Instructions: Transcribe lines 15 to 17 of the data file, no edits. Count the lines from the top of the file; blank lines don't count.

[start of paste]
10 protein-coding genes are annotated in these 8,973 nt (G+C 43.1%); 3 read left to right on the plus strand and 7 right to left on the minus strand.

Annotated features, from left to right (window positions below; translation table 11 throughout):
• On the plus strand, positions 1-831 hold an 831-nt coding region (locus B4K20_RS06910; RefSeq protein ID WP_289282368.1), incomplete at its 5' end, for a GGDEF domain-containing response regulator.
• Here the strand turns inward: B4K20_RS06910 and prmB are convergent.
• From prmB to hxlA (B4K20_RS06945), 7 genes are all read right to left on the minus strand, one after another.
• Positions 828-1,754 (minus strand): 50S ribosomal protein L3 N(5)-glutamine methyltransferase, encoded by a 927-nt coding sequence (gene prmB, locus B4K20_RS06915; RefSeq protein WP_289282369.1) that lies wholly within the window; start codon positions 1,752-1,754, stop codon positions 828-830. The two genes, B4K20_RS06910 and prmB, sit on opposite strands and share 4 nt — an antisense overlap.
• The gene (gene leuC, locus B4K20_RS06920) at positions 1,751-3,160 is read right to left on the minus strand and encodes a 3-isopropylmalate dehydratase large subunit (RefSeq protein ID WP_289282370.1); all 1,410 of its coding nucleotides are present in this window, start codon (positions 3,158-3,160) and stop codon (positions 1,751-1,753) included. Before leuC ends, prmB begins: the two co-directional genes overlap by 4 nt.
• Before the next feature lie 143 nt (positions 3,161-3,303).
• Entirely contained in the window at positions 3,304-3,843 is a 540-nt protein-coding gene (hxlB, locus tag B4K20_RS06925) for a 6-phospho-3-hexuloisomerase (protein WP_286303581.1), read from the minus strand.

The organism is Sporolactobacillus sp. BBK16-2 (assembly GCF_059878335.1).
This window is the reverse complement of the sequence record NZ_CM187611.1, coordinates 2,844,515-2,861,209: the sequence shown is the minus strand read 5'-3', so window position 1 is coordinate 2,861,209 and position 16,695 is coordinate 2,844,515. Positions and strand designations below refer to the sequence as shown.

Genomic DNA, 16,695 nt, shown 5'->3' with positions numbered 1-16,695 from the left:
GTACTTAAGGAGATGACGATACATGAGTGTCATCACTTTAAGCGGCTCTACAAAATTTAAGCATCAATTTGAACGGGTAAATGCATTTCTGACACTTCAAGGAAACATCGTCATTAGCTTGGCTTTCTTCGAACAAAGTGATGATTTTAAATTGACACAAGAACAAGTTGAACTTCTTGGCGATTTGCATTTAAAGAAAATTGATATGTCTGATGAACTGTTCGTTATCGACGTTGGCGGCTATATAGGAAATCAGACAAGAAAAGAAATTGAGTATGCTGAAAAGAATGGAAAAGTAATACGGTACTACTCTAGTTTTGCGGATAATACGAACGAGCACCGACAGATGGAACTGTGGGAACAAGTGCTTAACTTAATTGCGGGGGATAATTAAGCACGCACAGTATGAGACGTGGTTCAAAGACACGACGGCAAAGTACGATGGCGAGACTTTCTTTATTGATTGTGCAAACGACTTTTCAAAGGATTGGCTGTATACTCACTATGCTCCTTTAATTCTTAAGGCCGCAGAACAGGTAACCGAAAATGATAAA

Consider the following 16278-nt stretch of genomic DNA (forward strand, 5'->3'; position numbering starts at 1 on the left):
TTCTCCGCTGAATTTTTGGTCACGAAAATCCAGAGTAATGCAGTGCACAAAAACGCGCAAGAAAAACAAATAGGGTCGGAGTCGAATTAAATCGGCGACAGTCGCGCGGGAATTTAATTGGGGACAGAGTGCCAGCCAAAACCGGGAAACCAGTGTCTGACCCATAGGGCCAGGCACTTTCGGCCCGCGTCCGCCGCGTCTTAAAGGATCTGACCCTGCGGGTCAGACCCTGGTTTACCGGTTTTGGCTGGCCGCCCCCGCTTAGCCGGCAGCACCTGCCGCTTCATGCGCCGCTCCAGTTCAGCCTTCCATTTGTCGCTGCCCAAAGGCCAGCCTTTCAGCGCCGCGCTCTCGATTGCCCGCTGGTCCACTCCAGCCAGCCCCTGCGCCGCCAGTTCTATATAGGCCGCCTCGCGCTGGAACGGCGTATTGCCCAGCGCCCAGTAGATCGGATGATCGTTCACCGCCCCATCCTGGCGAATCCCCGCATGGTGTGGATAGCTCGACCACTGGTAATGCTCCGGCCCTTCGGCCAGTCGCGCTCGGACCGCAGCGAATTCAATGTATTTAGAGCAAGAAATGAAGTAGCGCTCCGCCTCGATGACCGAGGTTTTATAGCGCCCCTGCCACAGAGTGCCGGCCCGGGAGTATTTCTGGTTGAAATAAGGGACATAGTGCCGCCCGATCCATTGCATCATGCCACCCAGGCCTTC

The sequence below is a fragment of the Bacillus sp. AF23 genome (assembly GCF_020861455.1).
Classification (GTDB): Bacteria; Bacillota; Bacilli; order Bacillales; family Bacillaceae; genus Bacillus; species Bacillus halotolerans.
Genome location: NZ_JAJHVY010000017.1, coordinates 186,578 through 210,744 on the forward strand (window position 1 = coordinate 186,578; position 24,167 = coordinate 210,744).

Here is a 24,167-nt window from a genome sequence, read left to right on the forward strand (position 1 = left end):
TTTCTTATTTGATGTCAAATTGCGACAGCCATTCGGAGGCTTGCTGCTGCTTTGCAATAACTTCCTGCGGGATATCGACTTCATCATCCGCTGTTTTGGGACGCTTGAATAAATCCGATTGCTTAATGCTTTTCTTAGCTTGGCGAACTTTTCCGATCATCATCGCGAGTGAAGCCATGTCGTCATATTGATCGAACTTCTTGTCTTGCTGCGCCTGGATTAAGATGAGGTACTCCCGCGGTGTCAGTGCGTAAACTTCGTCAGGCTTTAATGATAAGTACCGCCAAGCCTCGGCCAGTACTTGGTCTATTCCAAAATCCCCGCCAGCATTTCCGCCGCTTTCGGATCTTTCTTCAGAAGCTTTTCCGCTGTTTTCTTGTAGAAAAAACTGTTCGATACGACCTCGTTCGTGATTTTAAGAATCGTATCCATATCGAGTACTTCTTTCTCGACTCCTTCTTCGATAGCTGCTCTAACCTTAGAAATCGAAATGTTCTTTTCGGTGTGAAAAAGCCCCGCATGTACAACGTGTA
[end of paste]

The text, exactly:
TTCTCCGCTGAATTTTTGGTCACGAAAATCCAGAGTAATGCAGTGCACAAAAACGCGCAAGAAAAACAAATAGGGTCGGAGTCGAATTAAATCGGCGACAGTCGCGCGGGAATTTAATTGGGGACAGAGTGCCAGCCAAAACCGGGAAACCAGTGTCTGACCCATAGGGCCAGGCACTTTCGGCCCGCGTCCGCCGCGTCTTAAAGGATCTGACCCTGCGGGTCAGACCCTGGTTTACCGGTTTTGGCTGGCCGCCCCCGCTTAGCCGGCAGCACCTGCCGCTTCATGCGCCGCTCCAGTTCAGCCTTCCATTTGTCGCTGCCCAAAGGCCAGCCTTTCAGCGCCGCGCTCTCGATTGCCCGCTGGTCCACTCCAGCCAGCCCCTGCGCCGCCAGTTCTATATAGGCCGCCTCGCGCTGGAACGGCGTATTGCCCAGCGCCCAGTAGATCGGATGATCGTTCACCGCCCCATCCTGGCGAATCCCCGCATGGTGTGGATAGCTCGACCACTGGTAATGCTCCGGCCCTTCGGCCAGTCGCGCTCGGACCGCAGCGAATTCAATGTATTTAGAGCAAGAAATGAAGTAGCGCTCCGCCTCGATGACCGAGGTTTTATAGCGCCCCTGCCACAGAGTGCCGGCCCGGGAGTATTTCTGGTTGAAATAAGGGACATAGTGCCGCCCGATCCATTGCATCATGCCACCCAGGCCTTC

The sequence below is a fragment of the Bacillus sp. AF23 genome (assembly GCF_020861455.1).
Classification (GTDB): Bacteria; Bacillota; Bacilli; order Bacillales; family Bacillaceae; genus Bacillus; species Bacillus halotolerans.